Strasburg gives hitters one more thing to worry about

Strasburg gives hitters one more thing to worry about

MIAMI -- Stephen Strasburg had toyed with the idea of using a slider in years past, throwing it in Spring Training and mixing it in every so often during the regular season. As MLB.com's Mike Petriello found after Strasburg's first start this season, the righty threw approximately 40 sliders during the past two seasons.

But this year in Spring Training, thanks in part to the encouragement of new pitching coach Mike Maddux, the slider has become a regular part of Strasburg's arsenal through his first two starts this season. Heading into his third start Tuesday night against the Marlins, Strasburg has thrown his slider 23 times, about 12.3 percent of his pitches.

"I think he's had it in his back pocket," Maddux said Monday. "We kind of encouraged him to give it a whirl. Let's let the hitters tell if it's a good pitch."

Strasburg has denied the fact he is even throwing a slider, and Maddux did not put the pitch in a specific category. Whether it's a slider, a variation of Strasburg's fastball or a cutter, Maddux likes that it gives Strasburg a pitch that moves to his glove-hand side of the plate. Strasburg almost exclusively used four pitches throughout his career -- two fastballs, a changeup and a curveball -- but this new pitch opens up another side of the plate.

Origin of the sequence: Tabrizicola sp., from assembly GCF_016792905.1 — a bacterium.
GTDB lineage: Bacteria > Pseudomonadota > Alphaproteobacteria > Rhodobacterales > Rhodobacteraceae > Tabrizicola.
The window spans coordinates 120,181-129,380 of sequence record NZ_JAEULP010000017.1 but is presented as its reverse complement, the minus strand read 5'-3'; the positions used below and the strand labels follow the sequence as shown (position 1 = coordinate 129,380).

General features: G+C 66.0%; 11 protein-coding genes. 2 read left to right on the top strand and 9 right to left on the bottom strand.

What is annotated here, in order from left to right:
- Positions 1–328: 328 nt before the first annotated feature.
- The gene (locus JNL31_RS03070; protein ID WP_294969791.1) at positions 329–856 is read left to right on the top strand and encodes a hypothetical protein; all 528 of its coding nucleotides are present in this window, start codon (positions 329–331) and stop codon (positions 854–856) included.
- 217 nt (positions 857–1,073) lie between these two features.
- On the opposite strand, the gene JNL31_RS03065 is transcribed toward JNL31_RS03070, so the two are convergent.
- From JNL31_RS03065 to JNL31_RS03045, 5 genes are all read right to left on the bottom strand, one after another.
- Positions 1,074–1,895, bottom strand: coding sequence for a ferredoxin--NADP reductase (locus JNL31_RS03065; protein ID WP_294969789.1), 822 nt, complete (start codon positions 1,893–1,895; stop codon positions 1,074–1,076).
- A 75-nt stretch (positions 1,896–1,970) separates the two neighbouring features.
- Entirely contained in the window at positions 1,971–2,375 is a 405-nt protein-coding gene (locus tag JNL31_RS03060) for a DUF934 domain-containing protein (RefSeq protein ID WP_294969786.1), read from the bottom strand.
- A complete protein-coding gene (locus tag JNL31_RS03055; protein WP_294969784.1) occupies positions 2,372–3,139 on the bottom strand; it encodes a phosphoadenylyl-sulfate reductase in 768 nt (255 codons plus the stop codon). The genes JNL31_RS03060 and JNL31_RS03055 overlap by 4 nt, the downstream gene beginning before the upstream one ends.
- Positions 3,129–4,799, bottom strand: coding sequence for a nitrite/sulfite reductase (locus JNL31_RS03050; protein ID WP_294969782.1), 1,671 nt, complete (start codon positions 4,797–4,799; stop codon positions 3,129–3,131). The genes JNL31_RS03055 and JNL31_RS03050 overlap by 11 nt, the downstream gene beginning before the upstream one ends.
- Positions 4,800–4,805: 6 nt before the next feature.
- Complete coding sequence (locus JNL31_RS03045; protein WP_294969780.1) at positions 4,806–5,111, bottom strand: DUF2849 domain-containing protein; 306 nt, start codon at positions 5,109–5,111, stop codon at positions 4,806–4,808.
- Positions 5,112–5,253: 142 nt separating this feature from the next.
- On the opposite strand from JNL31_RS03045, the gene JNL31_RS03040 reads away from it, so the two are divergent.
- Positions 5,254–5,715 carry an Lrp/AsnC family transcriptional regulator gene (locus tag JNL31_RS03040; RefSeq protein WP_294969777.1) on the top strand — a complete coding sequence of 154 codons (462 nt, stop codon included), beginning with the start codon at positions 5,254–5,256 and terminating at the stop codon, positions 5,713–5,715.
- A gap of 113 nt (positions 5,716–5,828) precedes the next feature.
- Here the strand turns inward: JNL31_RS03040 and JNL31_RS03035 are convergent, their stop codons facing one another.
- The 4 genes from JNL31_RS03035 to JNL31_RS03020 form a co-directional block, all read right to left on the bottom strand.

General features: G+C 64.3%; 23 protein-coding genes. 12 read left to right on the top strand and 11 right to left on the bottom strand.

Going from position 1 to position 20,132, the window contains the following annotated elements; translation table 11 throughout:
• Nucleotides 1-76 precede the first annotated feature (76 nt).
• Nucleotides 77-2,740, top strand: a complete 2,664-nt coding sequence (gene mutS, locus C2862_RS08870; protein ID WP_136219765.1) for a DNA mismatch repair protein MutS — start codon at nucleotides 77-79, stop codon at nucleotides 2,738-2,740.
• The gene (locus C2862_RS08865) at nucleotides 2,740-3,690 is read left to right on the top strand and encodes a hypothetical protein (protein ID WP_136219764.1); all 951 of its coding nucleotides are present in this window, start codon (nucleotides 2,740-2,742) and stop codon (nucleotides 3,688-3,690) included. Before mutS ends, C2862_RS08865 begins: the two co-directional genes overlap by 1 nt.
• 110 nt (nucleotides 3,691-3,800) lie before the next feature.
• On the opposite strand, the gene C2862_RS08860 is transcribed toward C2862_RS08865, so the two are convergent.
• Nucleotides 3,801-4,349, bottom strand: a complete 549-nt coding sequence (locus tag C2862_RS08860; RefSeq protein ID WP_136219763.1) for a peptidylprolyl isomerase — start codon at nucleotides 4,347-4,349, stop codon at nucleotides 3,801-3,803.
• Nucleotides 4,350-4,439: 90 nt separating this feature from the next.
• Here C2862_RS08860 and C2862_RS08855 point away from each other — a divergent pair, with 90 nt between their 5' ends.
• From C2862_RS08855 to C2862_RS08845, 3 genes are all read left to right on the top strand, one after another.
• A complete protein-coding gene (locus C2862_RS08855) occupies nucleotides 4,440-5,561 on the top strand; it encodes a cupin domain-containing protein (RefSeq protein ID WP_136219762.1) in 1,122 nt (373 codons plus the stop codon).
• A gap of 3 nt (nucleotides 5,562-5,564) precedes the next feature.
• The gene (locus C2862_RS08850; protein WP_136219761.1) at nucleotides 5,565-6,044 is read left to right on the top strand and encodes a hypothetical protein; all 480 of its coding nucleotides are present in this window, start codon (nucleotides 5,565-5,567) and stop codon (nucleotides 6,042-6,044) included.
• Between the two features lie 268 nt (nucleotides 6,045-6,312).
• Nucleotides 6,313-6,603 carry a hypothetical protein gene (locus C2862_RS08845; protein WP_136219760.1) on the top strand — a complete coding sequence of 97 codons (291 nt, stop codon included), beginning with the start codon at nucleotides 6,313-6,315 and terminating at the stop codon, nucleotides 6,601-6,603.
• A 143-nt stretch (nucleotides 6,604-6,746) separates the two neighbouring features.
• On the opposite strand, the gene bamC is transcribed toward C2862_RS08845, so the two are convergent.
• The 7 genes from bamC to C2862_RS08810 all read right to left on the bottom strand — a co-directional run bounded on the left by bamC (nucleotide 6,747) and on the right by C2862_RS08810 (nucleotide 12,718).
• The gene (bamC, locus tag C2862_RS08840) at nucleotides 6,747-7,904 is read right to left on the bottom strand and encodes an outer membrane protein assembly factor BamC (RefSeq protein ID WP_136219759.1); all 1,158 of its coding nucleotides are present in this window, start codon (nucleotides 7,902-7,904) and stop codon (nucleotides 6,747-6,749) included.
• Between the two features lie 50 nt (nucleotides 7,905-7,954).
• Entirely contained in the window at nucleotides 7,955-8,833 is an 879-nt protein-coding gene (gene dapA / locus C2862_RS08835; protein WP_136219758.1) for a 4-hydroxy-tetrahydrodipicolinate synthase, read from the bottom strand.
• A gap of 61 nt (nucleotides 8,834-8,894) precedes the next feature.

Strasburg has hardly needed any help lately. In his first two starts, he allowed three runs in 13 2/3 innings with 11 strikeouts, and opposing hitters are batting .222/.300/.222 against him.

"It puts another thought in the hitter's mind that, 'Holy cow, he's got that too,'" Maddux said. "It really neutralizes guys sitting on one side of the plate on him. He's always being able to expand the plate one way and also another way under. Now we can use an effective strike zone going the other route.

"And it just makes the plate bigger. Hitters got more to cover."

Jamal Collier is a reporter for MLB.com. Follow him on Twitter at @jamalcollier. This story was not subject to the approval of Major League Baseball or its clubs.